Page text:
By Gina Liggett
Most religious or "spiritual" values include the belief in eternal life, such as an afterlife in heaven or reincarnation into another life after death. The common theme is the idea that each person has an eternal soul that lives beyond the physical body after death.
Meanwhile, in the here and now, a key goal of modern religious activism is advocacy for what many faithful call the "sanctity of life". Believers are taught that life is given by and belongs to God, and therefore we must not meddle in the godly matters of life and death.
This is the biblical basis for prohibitions against abortion, euthanasia, and stem cell research, even though these practices are for the purpose of relieving suffering and improving the lives of living individuals. (And it is also the moral basis for the Colorado ballot proposal to grant rights to fertilized eggs.)
But when the religious interpretation of the "sanctity of life" is the law of the land, people are forced to endure suffering. For example, a woman who is impregnated by a vicious rapist must forever live with the psychological and social burden of raising a child she doesn't want. A terminal cancer patient with agonizing pain only has the option of withering away using ever-increasing mega-doses of pain drugs rather than being allowed the choice of ending his life with dignity. These examples demonstrate the opposite of respect for the sanctity of life.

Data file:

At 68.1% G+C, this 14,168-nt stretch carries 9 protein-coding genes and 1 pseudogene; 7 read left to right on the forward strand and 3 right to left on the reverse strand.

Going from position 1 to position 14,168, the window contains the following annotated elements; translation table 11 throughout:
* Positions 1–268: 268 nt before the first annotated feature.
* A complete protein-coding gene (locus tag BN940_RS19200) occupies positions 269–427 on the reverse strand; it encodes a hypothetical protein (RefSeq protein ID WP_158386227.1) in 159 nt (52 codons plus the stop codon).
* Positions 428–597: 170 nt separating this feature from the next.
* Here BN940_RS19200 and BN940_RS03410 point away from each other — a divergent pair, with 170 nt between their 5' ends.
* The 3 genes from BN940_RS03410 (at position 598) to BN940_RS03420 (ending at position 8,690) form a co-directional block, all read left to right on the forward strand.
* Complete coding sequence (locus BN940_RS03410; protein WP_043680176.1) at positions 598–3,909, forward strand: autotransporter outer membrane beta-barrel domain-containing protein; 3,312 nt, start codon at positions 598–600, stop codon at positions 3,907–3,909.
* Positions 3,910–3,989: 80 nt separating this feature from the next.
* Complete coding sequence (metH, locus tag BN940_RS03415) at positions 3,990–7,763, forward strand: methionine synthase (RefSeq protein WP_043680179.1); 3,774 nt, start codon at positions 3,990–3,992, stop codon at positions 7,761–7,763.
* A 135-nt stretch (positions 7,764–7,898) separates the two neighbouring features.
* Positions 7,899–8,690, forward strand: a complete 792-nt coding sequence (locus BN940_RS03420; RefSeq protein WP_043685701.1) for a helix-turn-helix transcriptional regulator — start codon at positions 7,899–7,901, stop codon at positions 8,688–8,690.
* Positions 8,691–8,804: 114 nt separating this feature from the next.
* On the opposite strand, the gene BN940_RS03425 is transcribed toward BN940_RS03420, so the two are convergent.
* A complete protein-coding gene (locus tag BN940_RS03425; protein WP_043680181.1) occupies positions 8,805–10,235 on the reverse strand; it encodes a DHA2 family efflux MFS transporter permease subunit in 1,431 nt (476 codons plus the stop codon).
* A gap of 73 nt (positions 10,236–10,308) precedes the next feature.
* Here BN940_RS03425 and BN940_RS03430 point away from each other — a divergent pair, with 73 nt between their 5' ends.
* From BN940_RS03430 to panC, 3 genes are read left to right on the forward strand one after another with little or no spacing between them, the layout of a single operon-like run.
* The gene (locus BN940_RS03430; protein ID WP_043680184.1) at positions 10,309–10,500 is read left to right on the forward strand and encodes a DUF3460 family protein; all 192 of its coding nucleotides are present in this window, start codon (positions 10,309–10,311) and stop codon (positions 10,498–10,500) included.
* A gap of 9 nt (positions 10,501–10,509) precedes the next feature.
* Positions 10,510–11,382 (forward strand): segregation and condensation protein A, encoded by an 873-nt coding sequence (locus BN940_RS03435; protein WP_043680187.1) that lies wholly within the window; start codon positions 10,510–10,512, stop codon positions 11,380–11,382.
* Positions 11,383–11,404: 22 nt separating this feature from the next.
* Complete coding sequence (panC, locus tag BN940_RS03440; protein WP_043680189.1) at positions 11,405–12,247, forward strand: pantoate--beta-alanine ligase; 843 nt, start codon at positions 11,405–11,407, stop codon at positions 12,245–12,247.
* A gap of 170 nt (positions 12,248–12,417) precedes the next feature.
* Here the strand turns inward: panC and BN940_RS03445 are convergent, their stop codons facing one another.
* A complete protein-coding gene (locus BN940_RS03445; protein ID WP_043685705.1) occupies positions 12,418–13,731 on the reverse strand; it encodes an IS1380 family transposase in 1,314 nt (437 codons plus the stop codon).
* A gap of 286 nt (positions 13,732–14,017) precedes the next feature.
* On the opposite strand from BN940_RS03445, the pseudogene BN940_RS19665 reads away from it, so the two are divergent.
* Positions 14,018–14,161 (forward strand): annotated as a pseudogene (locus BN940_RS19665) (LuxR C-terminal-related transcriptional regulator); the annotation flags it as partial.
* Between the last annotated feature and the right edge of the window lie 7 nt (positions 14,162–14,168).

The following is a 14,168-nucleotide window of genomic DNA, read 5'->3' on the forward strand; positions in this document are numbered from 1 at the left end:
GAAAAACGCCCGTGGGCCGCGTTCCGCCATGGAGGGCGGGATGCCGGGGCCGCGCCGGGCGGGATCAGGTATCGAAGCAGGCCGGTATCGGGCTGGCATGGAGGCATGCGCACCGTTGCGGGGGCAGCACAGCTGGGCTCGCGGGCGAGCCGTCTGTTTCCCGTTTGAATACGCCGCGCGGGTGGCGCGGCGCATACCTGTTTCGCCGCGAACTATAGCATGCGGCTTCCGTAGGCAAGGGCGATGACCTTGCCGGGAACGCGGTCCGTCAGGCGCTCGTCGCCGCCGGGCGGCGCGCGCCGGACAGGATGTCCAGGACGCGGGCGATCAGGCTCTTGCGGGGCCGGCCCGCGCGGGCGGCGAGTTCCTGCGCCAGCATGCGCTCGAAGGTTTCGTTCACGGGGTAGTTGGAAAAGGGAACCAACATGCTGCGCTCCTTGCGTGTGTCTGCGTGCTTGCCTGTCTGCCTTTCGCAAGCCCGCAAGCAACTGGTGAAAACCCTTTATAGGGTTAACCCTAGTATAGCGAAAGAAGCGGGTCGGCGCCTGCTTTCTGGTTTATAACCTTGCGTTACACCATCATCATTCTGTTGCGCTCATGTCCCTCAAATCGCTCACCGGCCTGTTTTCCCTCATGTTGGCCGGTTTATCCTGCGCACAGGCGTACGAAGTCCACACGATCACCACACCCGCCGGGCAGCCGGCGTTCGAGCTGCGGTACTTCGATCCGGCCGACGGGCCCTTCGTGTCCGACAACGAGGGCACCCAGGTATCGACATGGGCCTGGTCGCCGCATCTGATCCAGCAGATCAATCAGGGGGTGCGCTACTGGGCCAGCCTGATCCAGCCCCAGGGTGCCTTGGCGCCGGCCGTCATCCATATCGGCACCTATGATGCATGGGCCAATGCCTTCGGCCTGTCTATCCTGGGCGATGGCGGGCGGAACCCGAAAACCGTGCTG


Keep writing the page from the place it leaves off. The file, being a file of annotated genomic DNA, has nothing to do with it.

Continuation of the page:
How do the faithful psychologically tolerate these indignities? By believing in an eternal life: that when it's all over, one's soul will live on. It may go to heaven to be with God in a state of eternal bliss, or it may reincarnate and advance to a "higher plane" of existence with "lessons learned" from the previous life.
But this belief comes at a high price: believing in an eternal soul essentially renders one's life in the here and now expendable. If you live forever, it doesn't ultimately matter if you suffer in this life. All that matters is that humans must not "play God" by taking ownership over their own their lives.
One of the most difficult truths we face as humans is that our existence is finite. This is something we have to learn to accept and cope with. The religious belief in an afterlife is a total evasion of this blunt truth.
The fundamental fact that we all die means that it is this life that is sacred. Therefore, we must have a society that protects the unique, finite and precious life of each living individual. Such a society based on rational egoism has a moral code founded on the realities of our finite existence and the requirements of human life.
But a faith-based society that unquestioningly accepts the idea of an eternal soul can rationalize doing anything it wants to individuals in the name of God, because people get eternal life anyway.
A proper sanctity of life is for the living. It is not for potential life, a dreamy "eternal" life, or for God.